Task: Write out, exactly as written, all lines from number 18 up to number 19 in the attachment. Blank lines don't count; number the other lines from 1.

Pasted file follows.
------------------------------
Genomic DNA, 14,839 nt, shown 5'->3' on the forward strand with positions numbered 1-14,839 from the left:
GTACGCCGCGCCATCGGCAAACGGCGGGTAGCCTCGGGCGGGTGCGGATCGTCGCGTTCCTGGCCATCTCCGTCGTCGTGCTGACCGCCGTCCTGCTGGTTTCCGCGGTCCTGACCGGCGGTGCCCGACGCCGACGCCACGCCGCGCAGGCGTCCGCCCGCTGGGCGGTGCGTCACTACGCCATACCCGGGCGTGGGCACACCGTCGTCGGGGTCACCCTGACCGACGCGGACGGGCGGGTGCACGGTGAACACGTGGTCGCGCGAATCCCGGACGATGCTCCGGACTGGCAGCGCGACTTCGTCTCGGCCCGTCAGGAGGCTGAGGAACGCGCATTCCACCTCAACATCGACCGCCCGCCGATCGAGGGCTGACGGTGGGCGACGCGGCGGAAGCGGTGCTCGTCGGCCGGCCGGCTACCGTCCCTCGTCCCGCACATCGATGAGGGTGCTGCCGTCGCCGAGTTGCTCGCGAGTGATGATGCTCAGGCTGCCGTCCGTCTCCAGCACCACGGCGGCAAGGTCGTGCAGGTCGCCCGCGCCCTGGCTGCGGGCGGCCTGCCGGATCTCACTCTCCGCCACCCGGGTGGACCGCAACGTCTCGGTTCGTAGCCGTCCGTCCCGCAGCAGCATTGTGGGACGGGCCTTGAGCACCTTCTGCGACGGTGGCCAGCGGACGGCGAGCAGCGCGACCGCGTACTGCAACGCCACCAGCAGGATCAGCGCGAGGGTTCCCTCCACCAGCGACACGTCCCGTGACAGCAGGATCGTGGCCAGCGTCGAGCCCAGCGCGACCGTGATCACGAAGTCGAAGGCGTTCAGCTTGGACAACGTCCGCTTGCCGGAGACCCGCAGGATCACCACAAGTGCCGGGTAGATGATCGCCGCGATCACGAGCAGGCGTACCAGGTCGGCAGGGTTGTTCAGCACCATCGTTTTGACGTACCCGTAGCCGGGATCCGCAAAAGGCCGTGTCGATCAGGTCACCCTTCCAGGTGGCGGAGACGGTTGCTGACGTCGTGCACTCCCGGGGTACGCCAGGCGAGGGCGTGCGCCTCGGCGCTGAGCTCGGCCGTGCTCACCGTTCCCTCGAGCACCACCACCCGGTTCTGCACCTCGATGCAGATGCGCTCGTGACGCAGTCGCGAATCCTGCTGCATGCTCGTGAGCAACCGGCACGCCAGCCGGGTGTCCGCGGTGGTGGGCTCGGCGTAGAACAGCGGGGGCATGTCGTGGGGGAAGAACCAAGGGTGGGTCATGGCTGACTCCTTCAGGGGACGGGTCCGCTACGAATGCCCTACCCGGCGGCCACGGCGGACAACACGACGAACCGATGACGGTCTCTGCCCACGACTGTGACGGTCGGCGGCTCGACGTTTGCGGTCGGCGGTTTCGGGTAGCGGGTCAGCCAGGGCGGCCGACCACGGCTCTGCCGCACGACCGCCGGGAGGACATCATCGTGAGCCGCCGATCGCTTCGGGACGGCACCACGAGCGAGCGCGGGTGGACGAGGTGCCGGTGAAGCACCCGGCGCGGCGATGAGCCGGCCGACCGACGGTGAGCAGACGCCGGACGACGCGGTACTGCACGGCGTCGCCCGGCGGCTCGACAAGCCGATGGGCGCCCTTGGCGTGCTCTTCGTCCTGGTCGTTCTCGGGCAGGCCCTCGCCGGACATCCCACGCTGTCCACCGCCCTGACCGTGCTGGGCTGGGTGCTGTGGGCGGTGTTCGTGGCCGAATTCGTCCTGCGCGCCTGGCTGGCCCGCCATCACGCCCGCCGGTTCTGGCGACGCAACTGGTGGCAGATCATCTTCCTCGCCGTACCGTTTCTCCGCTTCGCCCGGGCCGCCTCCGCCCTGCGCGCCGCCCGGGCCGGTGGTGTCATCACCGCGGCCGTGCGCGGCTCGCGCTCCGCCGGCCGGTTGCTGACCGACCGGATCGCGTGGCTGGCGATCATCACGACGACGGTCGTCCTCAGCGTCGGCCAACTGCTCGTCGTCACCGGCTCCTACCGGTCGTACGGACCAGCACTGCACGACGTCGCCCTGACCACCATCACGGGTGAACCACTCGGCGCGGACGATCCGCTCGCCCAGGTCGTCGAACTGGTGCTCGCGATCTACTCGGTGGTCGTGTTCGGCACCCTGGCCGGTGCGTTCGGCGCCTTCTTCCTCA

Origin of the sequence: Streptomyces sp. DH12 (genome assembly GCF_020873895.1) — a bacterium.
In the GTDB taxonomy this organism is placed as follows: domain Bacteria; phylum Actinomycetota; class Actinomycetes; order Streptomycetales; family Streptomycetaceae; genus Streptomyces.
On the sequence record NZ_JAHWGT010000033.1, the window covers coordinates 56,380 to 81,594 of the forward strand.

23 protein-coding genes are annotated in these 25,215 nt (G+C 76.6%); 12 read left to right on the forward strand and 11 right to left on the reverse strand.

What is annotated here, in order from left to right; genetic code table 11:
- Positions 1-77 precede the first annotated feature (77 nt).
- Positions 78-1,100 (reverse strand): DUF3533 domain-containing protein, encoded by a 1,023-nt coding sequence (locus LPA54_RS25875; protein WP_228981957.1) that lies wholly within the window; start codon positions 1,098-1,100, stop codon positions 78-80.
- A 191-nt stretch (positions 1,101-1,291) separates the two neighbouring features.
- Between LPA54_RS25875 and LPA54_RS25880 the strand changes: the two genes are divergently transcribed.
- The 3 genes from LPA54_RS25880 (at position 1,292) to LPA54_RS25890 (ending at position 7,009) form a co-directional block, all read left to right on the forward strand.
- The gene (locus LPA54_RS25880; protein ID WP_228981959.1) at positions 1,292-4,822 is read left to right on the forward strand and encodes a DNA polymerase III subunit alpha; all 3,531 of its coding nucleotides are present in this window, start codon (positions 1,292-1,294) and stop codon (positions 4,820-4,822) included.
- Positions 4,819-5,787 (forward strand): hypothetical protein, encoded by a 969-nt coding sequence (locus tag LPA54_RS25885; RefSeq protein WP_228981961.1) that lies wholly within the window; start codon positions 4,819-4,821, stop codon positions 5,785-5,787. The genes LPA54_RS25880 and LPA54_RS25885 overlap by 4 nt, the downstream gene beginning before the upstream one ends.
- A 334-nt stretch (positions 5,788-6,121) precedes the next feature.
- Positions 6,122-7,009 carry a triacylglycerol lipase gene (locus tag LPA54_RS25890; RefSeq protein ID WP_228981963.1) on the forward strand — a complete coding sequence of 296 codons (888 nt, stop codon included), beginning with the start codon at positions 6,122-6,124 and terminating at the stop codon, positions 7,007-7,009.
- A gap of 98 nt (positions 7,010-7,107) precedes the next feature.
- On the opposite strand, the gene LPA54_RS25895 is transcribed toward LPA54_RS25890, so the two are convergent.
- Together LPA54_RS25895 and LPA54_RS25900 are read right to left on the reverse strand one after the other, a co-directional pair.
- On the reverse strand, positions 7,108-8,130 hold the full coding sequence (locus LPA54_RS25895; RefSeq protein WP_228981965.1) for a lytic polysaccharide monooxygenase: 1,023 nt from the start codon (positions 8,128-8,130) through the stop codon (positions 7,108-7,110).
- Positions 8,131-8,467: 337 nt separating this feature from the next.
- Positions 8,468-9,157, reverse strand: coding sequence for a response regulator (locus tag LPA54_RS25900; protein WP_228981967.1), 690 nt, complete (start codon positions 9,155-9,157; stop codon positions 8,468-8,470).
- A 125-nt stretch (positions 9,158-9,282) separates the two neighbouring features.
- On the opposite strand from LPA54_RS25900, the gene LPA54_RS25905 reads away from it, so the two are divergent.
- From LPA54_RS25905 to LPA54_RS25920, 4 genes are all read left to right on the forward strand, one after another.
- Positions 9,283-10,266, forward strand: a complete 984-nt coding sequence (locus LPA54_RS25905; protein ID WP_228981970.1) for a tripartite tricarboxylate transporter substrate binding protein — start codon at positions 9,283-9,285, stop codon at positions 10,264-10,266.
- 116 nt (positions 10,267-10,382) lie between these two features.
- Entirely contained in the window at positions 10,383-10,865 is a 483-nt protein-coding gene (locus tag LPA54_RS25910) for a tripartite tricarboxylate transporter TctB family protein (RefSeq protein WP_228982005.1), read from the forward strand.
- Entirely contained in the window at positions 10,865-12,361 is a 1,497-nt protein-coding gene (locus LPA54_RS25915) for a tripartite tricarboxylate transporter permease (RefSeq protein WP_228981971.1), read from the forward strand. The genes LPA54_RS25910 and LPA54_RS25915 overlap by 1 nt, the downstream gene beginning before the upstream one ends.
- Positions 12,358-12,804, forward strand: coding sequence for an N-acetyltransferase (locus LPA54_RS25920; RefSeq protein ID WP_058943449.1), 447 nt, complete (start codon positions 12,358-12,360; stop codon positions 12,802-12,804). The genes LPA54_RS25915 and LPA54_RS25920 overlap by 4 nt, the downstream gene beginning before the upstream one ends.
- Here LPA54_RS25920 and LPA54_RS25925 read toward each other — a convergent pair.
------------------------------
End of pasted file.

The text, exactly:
- On the opposite strand, the gene LPA54_RS25895 is transcribed toward LPA54_RS25890, so the two are convergent.
- Together LPA54_RS25895 and LPA54_RS25900 are read right to left on the reverse strand one after the other, a co-directional pair.